What Should I Do If I Have a Roof Leak?

Here's how you can combat roof leaks and prevent permanent damage
What Should I Do If I Have a Roof Leak?

How Can I Tell If I Have A Roof Leak?

The most obvious signs that your roof is leaking are a water stain on your ceiling or a drip of water coming from your ceiling. If you notice the signs of a roof leak, it’s time to act – fast. A roof won’t repair itself and what appears to be a minor leak can quickly become a major problem causing permanent damage to your home.

Severe damage from roof leak

There are some signs of roof damage that are visible from the exterior of your house, however, that may help you catch the damage before a leak starts. These signs include water spots under the roofline, plant growth on the exterior walls, debris in your downspouts, and missing shingles.

What Are Common Causes of a Roof Leak?

The most common causes of roof leaks are cracking in the shingles, flashing, vent booting, or water entering your chimney. Cracks can be caused by weather or even by people walking on the roof too much. A build-up of ice on your roof, improperly installed skylights, attic moisture, and clogged gutters can also cause leaks.

Spots on roof where leaking has started

How Do I Find the Leak?

The location of a water spot on your ceiling or of a drip isn’t always the location of the leak. Water can drip down the roof and rafters to a lower point before dripping onto the ceiling below. The best time to find a roof leak is when the water is actively dripping so that you can see where the water is coming in.

While it’s raining, take a flashlight up into the attic since the light will reflect on the water. If it’s not raining, you can use a garden hose to get the roof completely wet. If there is a water spot on the ceiling below, you can follow the water drop from this location to its source. You can also look for active drips coming in from the roof. Once you’ve pinpointed the leak’s location, measure the distance from the leak to the peak of the roof and to a gable end. You can use those measurements to locate the location of the leak on the outside of the roof once the roof has dried. For example, if you know that the leak is five inches from the peak and two feet from the gable end of the house within the attic, when you go out onto your roof, you can measure down five inches from the peak of the roof and two feet in from that same gable end to pinpoint the exact location of the leak.

How Can I Identify the Cause of the Leak?

Once you’ve identified the location of the leak, the cause is usually visible at the leak location. For example, cracking or a hole may be visible. If there isn’t an obvious cause of the leak at the location you measured, check further up the roof. Sometimes water can leak behind the shingles before getting into the attic.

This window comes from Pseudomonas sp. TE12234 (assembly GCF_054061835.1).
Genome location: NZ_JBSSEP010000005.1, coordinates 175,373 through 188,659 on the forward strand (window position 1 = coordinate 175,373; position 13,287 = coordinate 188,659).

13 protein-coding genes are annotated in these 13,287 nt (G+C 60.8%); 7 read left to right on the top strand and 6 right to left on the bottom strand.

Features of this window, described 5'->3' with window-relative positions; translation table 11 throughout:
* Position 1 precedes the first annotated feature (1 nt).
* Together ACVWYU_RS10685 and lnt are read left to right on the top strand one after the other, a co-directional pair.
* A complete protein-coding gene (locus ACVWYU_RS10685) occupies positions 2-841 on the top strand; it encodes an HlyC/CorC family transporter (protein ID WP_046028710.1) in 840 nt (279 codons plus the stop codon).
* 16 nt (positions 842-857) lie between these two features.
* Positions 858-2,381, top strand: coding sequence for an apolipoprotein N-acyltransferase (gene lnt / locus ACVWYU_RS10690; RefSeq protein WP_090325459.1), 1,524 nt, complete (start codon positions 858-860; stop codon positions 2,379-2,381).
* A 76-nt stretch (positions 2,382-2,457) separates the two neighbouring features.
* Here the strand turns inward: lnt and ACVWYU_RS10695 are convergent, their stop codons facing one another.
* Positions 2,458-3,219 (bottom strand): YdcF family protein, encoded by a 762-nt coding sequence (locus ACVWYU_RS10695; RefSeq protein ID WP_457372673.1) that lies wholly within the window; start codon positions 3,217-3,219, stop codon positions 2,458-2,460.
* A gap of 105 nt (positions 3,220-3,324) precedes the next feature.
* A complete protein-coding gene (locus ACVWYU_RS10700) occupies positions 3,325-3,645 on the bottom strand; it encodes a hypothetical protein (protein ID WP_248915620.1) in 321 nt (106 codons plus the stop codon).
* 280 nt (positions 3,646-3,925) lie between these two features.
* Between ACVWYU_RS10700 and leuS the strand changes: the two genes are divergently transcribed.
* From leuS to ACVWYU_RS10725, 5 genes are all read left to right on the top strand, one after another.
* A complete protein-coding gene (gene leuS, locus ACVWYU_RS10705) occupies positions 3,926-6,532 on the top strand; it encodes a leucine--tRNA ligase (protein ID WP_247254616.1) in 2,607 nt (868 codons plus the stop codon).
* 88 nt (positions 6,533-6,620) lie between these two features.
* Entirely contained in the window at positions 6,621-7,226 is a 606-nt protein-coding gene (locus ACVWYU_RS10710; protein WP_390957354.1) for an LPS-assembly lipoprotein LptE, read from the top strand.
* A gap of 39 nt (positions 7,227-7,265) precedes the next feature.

Damage from roof leak on ceiling

Do I Need to Find the Source of the Leak?

In order to repair the leak, you’ll need to find out exactly where the water is coming into the house. If the location of the leak isn’t pinpointed, the entire roof may need to be replaced to fix the leak.

Can I Fix the Leak Myself or Will I Need Professional Help?

Some roof leaks can be fixed by you, the homeowner, but it depends on the type of roof, your DIY skills, and whether or not you’re afraid of heights. Professional help may be required for roofs with greater damage or on steeper roofs that are unsafe to walk on. Fixing a leak yourself is only advisable if your skills are very good. Amateur repairs that done improperly may cause more damage over time.

What Can I Do to Stop the Leak?

The leak may only be completely stopped when the roof is repaired, but there are some temporary measures that you can take to minimize the damage. If you’re handy and the rain has stopped, you can put a temporary patch on the leak. If you’re not handy, you can still try to contain the leak and prevent it from causing too much damage within your house.

How Do I Contain the Water?

Place a bucket or trash can underneath the drip, moving any furniture or possessions out of the way. Then, take a screwdriver and puncture a hole in the ceiling in the center of the bulge. Poking a hole in your ceiling may seem counterintuitive, but it will help relieve the pressure on your ceiling and prevent it from collapsing.